By Besha Rodell
By Patrick Range McDonald
By Michael Goldstein
By Dennis Romero
By Sarah Fenske
By Matthew Mullins
By Patrick Range McDonald
By LA Weekly
SUNDAY, JUNE 14
Would You Like Fries With That?
“I like rice. Rice is great when you’re hungry and you want two thousand of something.” That’s Mitch Hedberg, and that’s the kind of joke that secured his status as a master of comedy simultaneously insightful and completely absurd. Hedberg’s gone now, taken too soon by cruel gods who obviously didn’t get the joke, but Cinefamily celebrates his memory with Mitch Hedberg Tribute Night, an evening of video clips of rare live performances and TV appearances, his unreleased MTV pilot, The Mitch Hedberg Project, and remembrances by friends and fellow comedians. The night’s highlight: Los Enchiladas, the 1999 feature film Hedberg wrote and directed, about slackers at a Mexican restaurant abandoned by management and left to their own devices. Speaking of food: “Every McDonald’s commercial ends the same way: ‘Prices and participation may vary.’ I want to open a McDonald’s and not participate in anything. ‘Cheeseburgers? Nope! We got spaghetti ... and blankets.’” Cinefamily at the Silent Movie Theatre, 611 N. Fairfax Ave., L.A.; Sun., June 14, 8 p.m.; $14. (323) 655-2510. —D.T.
Whatever you choose to do today, beware of nasty Gay Pride–related traffic and street closures in West Hollywood. Culver Shitty — ha! I meant City! — is probably safe. Share Our Strength’s Taste of the Nation Los Angeles is a deliciously worthy destination. With more than 40 restaurants and mixologists offering sublime snacks, tastes and sips, you could easily be in a food coma before the sun goes down. Chefs Susan Feniger and Mary Sue Milliken lead the pack of foodists cooking up specialties, and you’ll be helping to end childhood hunger in the U.S. Media Park, Venice Blvd. & Culver Blvd., Culver City; Sun., June 14, 1-4 p.m.; $125, $115 in advance. (877) 26-TASTE or www.tasteofthenation.org. —L.M.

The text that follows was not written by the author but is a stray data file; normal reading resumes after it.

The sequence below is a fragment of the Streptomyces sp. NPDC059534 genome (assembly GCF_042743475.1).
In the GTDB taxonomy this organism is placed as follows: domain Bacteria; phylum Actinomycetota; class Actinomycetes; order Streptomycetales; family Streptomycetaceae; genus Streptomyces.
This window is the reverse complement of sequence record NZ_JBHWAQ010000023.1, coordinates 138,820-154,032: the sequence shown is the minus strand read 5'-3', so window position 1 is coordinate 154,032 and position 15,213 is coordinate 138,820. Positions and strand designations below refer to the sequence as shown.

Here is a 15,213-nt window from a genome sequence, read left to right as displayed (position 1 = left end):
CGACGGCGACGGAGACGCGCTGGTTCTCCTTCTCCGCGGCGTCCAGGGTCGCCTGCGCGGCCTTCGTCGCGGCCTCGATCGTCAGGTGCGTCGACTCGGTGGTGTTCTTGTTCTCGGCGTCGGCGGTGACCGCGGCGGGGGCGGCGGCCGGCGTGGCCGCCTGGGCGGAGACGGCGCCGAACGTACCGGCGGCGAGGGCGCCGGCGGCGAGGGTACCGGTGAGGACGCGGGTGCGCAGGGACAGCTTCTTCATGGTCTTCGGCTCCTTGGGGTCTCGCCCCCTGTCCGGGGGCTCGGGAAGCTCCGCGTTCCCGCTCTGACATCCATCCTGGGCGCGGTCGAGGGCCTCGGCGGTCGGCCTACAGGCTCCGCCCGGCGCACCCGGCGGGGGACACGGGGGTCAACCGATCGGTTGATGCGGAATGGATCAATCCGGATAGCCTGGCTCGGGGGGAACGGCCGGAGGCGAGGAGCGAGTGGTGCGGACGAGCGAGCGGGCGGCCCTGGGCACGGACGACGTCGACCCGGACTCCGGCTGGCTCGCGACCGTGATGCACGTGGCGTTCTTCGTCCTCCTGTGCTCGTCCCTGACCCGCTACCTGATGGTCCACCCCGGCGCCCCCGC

MONDAY, JUNE 15
Dido and Aeneas Crash L.A.
At the famed Indiana University School of Music, where I was a piano major many years ago, no opera could surpass Henry Purcell’s Dido and Aeneas for rude jokes. First of all, as you might expect, all the voice majors referred to it as “Dildo and Anus.” As if that weren’t bad enough, the most famous aria happened to be “When I Am Laid in Earth,” which of course got shortened to “When I Am Laid.” Add the fact that the work was heavily influenced by the baroque opera Venus and Adonis, by composer John Blow ... who could make all this up?
The story of Dido, Queen of Carthage, and her doomed romance with shipwrecked Trojan refugee Aeneas has fascinated composers ever since it appeared in Virgil’s Aeneid. Prior to Purcell, Francesco Cavalli based his 1641 baroque opera La Didone around the ancient tale, and now the notoriously eccentric, outrageously talented Wooster Group brings its acclaimed version of La Didone to REDCAT. Combining 17th-century aesthetics with a big hit of future shock, the stunning production is inspired by both Cavalli’s opera and whacked-out Italian horror meister Mario Bava’s 1965 sci-fi cult film Planet of the Vampires, in which the spaceship Argos crashes on the planet Aura and its astronauts encounter hostile zombies. When La Didone premiered several months ago in New York, The New York Times went gaga over its “mind-blowing pyrotechnics, visual, aural and intellectual.” The production excels in both artistry and irony, as lutes share the stage with electric guitars, and the supremely talented, space-suited cast infuses surreal planetary landscapes with the graceful grandeur of the baroque. One thing’s for sure: If Dido gets laid, it won’t be on Earth. REDCAT, 631 W. Second St., L.A.; Tues.-Sat., 8:30 p.m., Sun., 7 p.m., through June 21 (no perf June 18); $40-$55, student discounts available. (213) 237-2800 or www.redcat.org. —Mary Beth Crain
More Proof: Making Fun of People Can Lead to a Fulfilling Career
Like most things in L.A. that are really good, Celebrity Autobiography: In Their Own Words — readings from celebrity autobiographies — split for New York City. The show’s creator, Eugene Pack, brings it back for a special one-night-only performance benefiting Loma Linda University Children’s Hospital, with guest readers Craig Bierko, Matthew Perry, Carrie Fisher, Fred Willard and Ryan Reynolds. “We have added such authors as the Jonas Brothers, Miley Cyrus and Eminem’s The Way I Am — which has turned into a Hamletesque soliloquy,” says Pack. “Of course, some of our favorites are epic ensemble pieces which combine the autobiographies of Burt Reynolds, Loni Anderson and Burt’s secretary Elaine Blake Hall. We juxtapose three memoirs to tell one story. And, of course, the combined memoirs of Eddie Fisher, Elizabeth Taylor and Debbie Reynolds — which we refer to as ‘Rashomon and on and on and on ...’
“The material is endless,” Pack continues, “but the classic readings remain, and everyone does it differently — and hilariously. For example, Star Jones’ autobiography has been read by Joy Behar, Bruce Vilanch and The Sopranos’ Steve Schirripa. Who knew such material could be interpreted in so many different ways?